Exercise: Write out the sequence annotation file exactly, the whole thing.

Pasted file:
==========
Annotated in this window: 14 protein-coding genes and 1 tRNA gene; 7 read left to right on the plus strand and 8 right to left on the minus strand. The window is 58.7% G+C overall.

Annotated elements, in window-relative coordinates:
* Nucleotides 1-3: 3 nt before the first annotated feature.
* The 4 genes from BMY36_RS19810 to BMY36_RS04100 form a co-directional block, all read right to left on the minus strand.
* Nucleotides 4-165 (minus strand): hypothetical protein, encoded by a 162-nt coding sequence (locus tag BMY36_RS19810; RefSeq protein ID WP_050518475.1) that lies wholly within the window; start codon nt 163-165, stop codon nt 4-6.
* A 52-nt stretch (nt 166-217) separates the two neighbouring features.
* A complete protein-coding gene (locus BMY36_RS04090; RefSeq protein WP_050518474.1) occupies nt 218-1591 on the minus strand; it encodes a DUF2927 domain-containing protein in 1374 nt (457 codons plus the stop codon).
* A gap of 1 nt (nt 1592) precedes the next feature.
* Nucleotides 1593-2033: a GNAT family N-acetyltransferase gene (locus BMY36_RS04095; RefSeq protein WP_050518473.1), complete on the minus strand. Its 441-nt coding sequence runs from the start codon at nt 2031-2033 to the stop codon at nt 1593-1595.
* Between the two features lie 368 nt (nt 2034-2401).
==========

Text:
Annotated in this window: 14 protein-coding genes and 1 tRNA gene; 7 read left to right on the plus strand and 8 right to left on the minus strand. The window is 58.7% G+C overall.

Annotated elements, in window-relative coordinates:
* Nucleotides 1-3: 3 nt before the first annotated feature.
* The 4 genes from BMY36_RS19810 to BMY36_RS04100 form a co-directional block, all read right to left on the minus strand.
* Nucleotides 4-165 (minus strand): hypothetical protein, encoded by a 162-nt coding sequence (locus tag BMY36_RS19810; RefSeq protein ID WP_050518475.1) that lies wholly within the window; start codon nt 163-165, stop codon nt 4-6.
* A 52-nt stretch (nt 166-217) separates the two neighbouring features.
* A complete protein-coding gene (locus BMY36_RS04090; RefSeq protein WP_050518474.1) occupies nt 218-1591 on the minus strand; it encodes a DUF2927 domain-containing protein in 1374 nt (457 codons plus the stop codon).
* A gap of 1 nt (nt 1592) precedes the next feature.
* Nucleotides 1593-2033: a GNAT family N-acetyltransferase gene (locus BMY36_RS04095; RefSeq protein WP_050518473.1), complete on the minus strand. Its 441-nt coding sequence runs from the start codon at nt 2031-2033 to the stop codon at nt 1593-1595.
* Between the two features lie 368 nt (nt 2034-2401).